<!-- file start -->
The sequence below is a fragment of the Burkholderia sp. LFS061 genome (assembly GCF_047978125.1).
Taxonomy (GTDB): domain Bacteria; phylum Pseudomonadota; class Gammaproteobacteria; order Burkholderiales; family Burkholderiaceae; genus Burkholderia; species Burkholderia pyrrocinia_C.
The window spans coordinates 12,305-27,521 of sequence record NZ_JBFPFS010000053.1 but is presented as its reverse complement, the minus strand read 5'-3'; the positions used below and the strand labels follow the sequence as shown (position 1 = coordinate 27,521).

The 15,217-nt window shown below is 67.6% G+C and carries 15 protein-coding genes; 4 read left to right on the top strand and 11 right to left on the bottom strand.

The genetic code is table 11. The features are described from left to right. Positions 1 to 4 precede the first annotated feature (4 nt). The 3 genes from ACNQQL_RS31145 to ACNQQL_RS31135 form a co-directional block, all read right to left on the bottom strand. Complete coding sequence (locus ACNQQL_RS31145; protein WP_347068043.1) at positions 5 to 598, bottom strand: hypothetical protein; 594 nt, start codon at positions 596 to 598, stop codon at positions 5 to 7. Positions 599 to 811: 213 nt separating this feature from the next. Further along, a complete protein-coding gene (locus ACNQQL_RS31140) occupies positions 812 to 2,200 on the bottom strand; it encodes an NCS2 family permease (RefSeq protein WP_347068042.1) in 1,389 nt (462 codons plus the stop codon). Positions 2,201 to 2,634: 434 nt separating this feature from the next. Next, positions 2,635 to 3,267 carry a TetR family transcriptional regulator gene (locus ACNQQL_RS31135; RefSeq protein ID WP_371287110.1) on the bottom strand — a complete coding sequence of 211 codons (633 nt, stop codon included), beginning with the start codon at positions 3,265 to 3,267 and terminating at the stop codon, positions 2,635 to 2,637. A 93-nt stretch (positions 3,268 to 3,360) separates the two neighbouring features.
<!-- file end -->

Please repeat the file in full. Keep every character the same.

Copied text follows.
The sequence below is a fragment of the Burkholderia sp. LFS061 genome (assembly GCF_047978125.1).
Taxonomy (GTDB): domain Bacteria; phylum Pseudomonadota; class Gammaproteobacteria; order Burkholderiales; family Burkholderiaceae; genus Burkholderia; species Burkholderia pyrrocinia_C.
The window spans coordinates 12,305-27,521 of sequence record NZ_JBFPFS010000053.1 but is presented as its reverse complement, the minus strand read 5'-3'; the positions used below and the strand labels follow the sequence as shown (position 1 = coordinate 27,521).

The 15,217-nt window shown below is 67.6% G+C and carries 15 protein-coding genes; 4 read left to right on the top strand and 11 right to left on the bottom strand.

The genetic code is table 11. The features are described from left to right. Positions 1 to 4 precede the first annotated feature (4 nt). The 3 genes from ACNQQL_RS31145 to ACNQQL_RS31135 form a co-directional block, all read right to left on the bottom strand. Complete coding sequence (locus ACNQQL_RS31145; protein WP_347068043.1) at positions 5 to 598, bottom strand: hypothetical protein; 594 nt, start codon at positions 596 to 598, stop codon at positions 5 to 7. Positions 599 to 811: 213 nt separating this feature from the next. Further along, a complete protein-coding gene (locus ACNQQL_RS31140) occupies positions 812 to 2,200 on the bottom strand; it encodes an NCS2 family permease (RefSeq protein WP_347068042.1) in 1,389 nt (462 codons plus the stop codon). Positions 2,201 to 2,634: 434 nt separating this feature from the next. Next, positions 2,635 to 3,267 carry a TetR family transcriptional regulator gene (locus ACNQQL_RS31135; RefSeq protein ID WP_371287110.1) on the bottom strand — a complete coding sequence of 211 codons (633 nt, stop codon included), beginning with the start codon at positions 3,265 to 3,267 and terminating at the stop codon, positions 2,635 to 2,637. A 93-nt stretch (positions 3,268 to 3,360) separates the two neighbouring features.